How much does it cost to charge an electric company car?
More company drivers are choosing electric cars, but your savings will only be maximised if you can also keep your charging costs down. Here's how to keep your battery charged up for less...
Electric company cars can be a lot cheaper to run that petrol or diesel cars – that's the driving force for many people switching to electric power in the first place. Both fuel and electricity prices are proving to be volatile, though, so it pays to understand exactly what it costs to charge an electric car and how those costs can be controlled.
Free of charge
According to the latest data from charging app Zap-map, there are more than 5000 free-to-use charging points across the UK, more than 20% of which are in Scotland. They are most frequently found in supermarkets and public car parks. For example, Tesco now offers free 7kW or 22kW charging at more than 500 locations in the UK (it also has some faster 50kW charging units, but you have to pay a fee to use them).
Charging at home is the easiest way to keep your car’s batteries topped up, and can also work out to be very cost effective. The price per unit fluctuates, but the latest data from energy watchdog Ofgem puts the average cost per kWh of electricity at 18.9p in 2021, rising to around 28p per kWh from 1 April 2022.
At 28p per kWh, a complete empty-to-full charge of What Car?'s Car of the Year for 2022 – the Kia EV6 – would cost a little more than £20. The EV6's real-world range on a full battery is around 300 miles.
In comparison, inflated fuel prices mean that filling the average 55-litre family car with petrol now costs more than £100, with diesel costing even more.
Even if electricity costs rise in the coming months, therefore, there’s still going to be a big gap in cost between the two.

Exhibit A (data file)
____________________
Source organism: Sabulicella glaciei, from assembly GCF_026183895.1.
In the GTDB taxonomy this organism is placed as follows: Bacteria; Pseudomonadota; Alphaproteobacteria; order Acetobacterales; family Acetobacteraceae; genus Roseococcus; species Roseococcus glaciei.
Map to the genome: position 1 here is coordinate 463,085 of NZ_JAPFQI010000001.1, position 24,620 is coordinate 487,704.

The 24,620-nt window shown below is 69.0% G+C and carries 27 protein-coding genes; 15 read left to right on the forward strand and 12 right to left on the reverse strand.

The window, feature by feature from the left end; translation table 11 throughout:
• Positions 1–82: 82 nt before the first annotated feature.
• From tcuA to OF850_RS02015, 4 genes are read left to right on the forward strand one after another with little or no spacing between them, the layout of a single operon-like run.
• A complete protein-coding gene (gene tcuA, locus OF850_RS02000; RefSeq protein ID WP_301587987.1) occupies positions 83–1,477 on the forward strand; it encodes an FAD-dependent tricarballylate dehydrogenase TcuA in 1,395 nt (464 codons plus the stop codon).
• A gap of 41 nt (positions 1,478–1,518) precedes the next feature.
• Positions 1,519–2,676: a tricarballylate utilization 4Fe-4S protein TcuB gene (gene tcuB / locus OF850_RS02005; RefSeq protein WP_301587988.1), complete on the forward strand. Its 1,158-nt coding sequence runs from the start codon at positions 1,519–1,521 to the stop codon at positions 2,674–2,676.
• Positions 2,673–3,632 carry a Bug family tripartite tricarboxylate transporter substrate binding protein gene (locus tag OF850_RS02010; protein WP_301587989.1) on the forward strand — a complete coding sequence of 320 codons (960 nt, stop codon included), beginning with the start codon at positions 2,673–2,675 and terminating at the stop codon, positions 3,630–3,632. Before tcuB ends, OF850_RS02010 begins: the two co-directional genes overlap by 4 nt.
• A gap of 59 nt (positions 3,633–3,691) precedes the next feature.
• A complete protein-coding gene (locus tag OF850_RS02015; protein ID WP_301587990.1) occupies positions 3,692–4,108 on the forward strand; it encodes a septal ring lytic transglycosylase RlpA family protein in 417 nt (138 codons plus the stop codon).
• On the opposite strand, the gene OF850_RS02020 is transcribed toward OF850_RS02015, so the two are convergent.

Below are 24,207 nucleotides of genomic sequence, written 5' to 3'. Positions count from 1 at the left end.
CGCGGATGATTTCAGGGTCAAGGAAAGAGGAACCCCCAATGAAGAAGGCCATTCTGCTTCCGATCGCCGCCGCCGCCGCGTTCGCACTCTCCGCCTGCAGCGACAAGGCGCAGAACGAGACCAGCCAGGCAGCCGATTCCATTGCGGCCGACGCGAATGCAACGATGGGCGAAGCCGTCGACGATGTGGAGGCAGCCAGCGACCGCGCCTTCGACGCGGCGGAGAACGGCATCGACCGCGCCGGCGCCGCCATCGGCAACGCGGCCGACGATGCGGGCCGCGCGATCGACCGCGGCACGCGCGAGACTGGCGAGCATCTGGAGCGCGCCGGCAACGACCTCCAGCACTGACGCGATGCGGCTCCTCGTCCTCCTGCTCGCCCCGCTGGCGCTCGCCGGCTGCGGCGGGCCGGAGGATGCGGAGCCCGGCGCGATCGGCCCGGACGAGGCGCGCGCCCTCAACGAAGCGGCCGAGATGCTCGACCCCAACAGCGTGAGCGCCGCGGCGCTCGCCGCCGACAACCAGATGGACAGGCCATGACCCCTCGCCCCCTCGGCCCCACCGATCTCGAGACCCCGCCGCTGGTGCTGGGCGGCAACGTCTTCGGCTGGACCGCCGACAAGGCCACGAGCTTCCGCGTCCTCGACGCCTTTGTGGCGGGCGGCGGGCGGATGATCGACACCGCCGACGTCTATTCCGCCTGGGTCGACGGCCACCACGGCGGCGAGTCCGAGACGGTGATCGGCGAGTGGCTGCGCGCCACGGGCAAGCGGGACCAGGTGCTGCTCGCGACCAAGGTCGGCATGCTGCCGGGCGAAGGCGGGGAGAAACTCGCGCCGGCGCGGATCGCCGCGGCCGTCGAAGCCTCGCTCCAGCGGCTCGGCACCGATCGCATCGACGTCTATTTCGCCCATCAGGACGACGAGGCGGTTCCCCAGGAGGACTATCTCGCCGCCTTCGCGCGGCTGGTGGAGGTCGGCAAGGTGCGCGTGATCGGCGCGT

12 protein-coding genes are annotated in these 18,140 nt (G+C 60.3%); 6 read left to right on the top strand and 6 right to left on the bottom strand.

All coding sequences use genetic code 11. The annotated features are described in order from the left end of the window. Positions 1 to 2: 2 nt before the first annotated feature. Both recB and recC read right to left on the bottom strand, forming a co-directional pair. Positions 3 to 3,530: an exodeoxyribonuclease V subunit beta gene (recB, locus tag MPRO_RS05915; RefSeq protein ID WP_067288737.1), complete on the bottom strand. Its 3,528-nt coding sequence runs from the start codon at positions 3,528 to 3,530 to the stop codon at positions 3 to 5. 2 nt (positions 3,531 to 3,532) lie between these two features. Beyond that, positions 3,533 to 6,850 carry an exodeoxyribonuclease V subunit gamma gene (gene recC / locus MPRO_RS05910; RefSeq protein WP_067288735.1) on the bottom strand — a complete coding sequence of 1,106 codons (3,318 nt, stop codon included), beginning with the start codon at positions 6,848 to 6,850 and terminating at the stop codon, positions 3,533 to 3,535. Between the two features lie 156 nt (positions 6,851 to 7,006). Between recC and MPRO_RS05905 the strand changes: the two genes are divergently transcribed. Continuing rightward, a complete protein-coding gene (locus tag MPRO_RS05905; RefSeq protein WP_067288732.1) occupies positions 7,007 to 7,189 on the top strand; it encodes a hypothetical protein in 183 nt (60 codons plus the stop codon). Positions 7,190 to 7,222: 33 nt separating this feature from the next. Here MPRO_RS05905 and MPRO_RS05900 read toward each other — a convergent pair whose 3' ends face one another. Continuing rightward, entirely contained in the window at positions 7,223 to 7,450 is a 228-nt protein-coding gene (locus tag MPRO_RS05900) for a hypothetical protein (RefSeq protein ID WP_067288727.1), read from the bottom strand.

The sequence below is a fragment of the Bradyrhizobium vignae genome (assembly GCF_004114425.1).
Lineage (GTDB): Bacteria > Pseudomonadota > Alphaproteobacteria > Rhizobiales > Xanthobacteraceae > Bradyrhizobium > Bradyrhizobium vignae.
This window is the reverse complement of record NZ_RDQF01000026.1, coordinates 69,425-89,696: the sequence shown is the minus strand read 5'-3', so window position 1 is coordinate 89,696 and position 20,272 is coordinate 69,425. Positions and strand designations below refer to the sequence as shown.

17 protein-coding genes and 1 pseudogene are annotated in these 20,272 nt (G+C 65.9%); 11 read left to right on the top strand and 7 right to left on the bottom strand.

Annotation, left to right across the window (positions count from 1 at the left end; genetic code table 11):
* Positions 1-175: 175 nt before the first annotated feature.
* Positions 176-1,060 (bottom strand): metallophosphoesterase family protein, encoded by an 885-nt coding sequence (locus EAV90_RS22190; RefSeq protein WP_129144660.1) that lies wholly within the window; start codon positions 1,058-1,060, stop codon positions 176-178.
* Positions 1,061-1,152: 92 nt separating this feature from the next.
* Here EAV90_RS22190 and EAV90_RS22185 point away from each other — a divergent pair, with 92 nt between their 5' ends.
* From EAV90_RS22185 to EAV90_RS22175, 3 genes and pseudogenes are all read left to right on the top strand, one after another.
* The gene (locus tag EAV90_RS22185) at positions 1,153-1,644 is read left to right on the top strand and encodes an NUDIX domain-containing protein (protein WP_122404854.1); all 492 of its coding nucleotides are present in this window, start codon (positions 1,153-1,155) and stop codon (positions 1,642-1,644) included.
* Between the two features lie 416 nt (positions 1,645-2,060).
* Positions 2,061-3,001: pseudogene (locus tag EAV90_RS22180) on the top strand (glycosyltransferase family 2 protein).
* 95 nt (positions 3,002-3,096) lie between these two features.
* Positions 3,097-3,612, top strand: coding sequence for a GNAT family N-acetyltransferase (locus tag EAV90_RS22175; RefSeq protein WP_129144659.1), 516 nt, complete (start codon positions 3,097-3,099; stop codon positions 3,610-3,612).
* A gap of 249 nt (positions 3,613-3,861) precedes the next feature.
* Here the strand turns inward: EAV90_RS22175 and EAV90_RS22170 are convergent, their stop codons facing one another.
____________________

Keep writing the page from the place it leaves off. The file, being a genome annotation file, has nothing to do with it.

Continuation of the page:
The public charging network is growing rapidly, but it’s still a minefield for the unwary. Different networks have different charging costs. Even within networks, the cost can vary depending on the charger’s power and whether you sign up for a subscription or membership plan.
Some are simpler than others. For example, the current Pod Point charging cost is 26p per kWh, which it says will give around 100 miles of charge in half an hour (depending on the rate your car can accept) and cost around £7.
BP Pulse, another of the larger UK networks, has nine different charges, ranging from 30p to 55p per kWh. The cost is determined by three different levels of charging power (AC, 50kW and 150kW), and whether the user is a subscriber, has a free membership or is using contactless to pay on arrival.
The Ionity network of high-powered chargers that is growing as part of a Europe-wide network and is generally in motorway service stations, charges 69p per kWh for users who have not joined as a member.
Fortunately, by law the latest charging points must now offer contactless charging access, so the days of needing several membership cards to cover all the networks are gone.
A number of car manufacturers – including Audi, BMW, Ford, Hyundai, Kia, Mini and Volkswagen – have launched their own charging arrangements to make the switch to electric driving easier for buyers. Some charge a monthly fee while others are free, but they all give access to multiple charging networks using the same app.
The bad news for company car drivers is that the Government is struggling to keep up with fluctuating energy prices, and has set the official reimbursement rates for electric company cars used on work business at 5p per mile.
That’s a level almost no electric vehicle can match, even when charged at home. Be grateful, though – it was 4p per mile until late 2021.
Cannier businesses have ensured that they have their own reimbursement rates in place to ensure drivers aren’t left out of pocket if they switch to an electric vehicle.
Efficiency over cost to charge
In the early days of electric cars becoming established, the single most important detail was a car’s range. As the variety of vehicles available and driver familiarity increase, vehicle efficiency will become more of a big deal.
Efficiency is determined by how far each kWh of energy will take a car. In other words, if you have two cars with a 250-mile range, the one with the smallest battery is the most efficient, and will cost you less to charge up each time.
Think of two cars that can both cover 400 miles on a tank of fuel, but because one is less efficient, it has a fuel tank 10 litres larger, and uses more fuel for the same distance. This is next-level electric vehicle know-how, but in time the miles per kWh figure will take on the same importance as miles per gallon (mpg) does for petrol or diesel-powered cars.
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